"It was not a proud moment for the City of Lago Vista." That's how three judges on the U.S. Court of Appeals for the 5th Circuit summed up Gail Atwater's encounter with local police officer Bart Turek on the afternoon of March 26, 1997. Atwater was driving through the Austin suburb when Turek pulled her over: She, her 4-year-old son, and her 6-year-old daughter were not wearing seat belts. But instead of simply issuing a citation, Turek handcuffed Atwater and hauled her down to the police station.
There Atwater was forced to remove her shoes and glasses, empty her pockets, and pose for a mug shot. She was confined in a jail cell for about an hour before seeing a magistrate, who released her on $310 bail. Later she paid a $50 fine, the maximum penalty, for each of the three seat-belt violations, plus a $110 towing fee for her pickup truck.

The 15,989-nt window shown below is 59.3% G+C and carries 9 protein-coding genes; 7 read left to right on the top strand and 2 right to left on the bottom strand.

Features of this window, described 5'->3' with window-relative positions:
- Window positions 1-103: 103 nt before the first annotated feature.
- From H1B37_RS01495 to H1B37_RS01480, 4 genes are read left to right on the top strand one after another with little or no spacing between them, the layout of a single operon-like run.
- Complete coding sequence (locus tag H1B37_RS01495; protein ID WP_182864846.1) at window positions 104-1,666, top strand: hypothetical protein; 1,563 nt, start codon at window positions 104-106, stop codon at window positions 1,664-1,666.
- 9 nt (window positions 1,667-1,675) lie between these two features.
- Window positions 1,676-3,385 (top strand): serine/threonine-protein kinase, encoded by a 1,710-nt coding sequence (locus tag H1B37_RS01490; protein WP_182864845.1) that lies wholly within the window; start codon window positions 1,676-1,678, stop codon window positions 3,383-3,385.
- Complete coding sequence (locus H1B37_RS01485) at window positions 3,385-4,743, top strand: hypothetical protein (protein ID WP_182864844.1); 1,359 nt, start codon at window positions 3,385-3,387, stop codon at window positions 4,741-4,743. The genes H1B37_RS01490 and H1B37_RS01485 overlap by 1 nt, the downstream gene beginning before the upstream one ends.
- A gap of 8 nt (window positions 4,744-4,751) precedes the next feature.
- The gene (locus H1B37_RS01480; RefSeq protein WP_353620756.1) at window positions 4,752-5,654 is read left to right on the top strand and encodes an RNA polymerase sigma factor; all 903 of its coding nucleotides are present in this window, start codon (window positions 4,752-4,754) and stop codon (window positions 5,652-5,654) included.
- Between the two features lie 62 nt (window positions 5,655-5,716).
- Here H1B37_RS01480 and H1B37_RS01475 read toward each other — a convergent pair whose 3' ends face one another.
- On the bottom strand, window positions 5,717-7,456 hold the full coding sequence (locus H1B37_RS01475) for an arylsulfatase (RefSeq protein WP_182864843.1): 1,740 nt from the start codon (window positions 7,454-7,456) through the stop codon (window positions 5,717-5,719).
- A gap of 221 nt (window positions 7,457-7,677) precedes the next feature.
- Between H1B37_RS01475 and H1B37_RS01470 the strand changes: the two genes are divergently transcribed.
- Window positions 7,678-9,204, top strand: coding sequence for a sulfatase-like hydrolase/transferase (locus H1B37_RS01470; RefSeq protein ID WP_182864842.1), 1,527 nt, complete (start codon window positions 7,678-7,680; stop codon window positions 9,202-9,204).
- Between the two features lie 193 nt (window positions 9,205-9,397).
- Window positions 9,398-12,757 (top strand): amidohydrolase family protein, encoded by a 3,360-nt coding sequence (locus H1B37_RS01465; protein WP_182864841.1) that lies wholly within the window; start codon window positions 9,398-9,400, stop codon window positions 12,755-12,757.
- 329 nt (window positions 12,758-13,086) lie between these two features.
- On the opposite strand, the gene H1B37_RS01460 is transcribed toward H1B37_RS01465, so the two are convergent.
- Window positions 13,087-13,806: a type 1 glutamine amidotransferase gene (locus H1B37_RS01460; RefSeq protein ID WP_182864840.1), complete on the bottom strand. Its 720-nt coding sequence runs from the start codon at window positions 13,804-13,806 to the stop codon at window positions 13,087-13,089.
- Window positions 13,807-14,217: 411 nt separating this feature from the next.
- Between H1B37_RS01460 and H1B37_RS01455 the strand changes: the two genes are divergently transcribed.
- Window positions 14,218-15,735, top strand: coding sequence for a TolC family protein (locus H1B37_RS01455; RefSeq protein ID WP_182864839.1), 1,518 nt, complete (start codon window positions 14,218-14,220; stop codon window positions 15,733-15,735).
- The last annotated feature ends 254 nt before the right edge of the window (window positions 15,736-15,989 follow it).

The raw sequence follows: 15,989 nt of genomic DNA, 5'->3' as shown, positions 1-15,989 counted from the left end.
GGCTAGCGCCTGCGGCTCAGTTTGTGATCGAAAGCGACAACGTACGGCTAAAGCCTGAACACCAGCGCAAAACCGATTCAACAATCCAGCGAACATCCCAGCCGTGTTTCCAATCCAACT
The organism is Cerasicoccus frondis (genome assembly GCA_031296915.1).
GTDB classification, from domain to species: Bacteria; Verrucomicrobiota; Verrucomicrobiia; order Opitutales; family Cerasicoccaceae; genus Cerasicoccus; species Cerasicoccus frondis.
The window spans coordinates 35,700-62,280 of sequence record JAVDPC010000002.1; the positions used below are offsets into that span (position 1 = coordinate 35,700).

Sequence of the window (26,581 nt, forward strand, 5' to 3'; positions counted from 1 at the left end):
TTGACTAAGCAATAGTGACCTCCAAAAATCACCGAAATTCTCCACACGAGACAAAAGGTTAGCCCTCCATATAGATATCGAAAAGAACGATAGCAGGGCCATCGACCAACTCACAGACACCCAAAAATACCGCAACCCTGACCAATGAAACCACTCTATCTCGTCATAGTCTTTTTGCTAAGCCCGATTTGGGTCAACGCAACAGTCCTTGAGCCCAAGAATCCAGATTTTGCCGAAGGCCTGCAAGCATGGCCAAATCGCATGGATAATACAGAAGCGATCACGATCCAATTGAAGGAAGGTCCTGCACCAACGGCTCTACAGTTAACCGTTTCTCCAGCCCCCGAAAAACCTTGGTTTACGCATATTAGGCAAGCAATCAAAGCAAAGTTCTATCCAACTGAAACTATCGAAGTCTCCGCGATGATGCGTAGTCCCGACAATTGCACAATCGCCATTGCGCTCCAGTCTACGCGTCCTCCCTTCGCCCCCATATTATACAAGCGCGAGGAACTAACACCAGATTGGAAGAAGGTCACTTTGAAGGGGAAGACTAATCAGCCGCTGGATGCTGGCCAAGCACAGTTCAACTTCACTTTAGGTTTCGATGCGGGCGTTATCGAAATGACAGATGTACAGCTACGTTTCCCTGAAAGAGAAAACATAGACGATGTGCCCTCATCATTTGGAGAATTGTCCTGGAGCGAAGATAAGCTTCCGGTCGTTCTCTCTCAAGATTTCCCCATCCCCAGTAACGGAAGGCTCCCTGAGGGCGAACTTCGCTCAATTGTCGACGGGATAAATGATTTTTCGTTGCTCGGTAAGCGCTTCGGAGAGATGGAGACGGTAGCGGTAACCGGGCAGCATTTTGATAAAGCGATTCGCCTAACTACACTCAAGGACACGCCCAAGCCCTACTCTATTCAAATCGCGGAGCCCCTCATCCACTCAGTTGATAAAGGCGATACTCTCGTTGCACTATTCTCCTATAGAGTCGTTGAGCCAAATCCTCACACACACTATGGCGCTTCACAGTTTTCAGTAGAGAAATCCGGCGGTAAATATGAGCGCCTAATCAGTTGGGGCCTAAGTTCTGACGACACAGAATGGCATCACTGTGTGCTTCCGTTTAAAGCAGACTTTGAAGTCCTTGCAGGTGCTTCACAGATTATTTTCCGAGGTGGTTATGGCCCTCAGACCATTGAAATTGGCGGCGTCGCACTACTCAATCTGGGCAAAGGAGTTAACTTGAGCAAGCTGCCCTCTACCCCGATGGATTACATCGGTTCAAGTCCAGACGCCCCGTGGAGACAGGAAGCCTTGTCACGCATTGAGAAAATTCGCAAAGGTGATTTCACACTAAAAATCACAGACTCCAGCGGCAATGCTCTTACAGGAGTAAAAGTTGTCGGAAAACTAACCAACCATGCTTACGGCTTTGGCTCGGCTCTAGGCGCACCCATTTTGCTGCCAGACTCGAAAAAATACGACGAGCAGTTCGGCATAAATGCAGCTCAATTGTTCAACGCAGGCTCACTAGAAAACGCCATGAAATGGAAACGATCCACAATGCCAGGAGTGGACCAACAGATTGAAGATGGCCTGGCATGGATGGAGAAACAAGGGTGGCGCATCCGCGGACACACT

Since then, Atwater and her husband have spent a lot more money trying to convince a court that Turek violated her constitutional rights. A federal district judge dismissed their lawsuit against the officer and the city, a three-judge panel of the appeals court reinstated it, and the full court threw it out again. Now the U.S. Supreme Court is considering whether to let the case proceed.
The Court's decision probably will hinge on whether it thinks the Fourth Amendment allows custodial arrests for minor traffic offenses in the absence of special circumstances. Atwater argues that the justices should look to the common law standard that prevailed when the amendment was drafted, which held that police may not arrest people for misdemeanors without a warrant unless a "breach of the peace" has been or is about to be committed.
"You've got the perfect case!" Justice Sandra Day O'Connor told Atwater's attorney during oral arguments, perhaps impressed by the evidence that Turek had, in a 5th Circuit dissenter's words, inflicted "vigilante punishment on a citizen under the guise of an arrest." Justice Anthony M. Kennedy was less impressed, declaring, "It's not a constitutional violation for a police officer to be a jerk."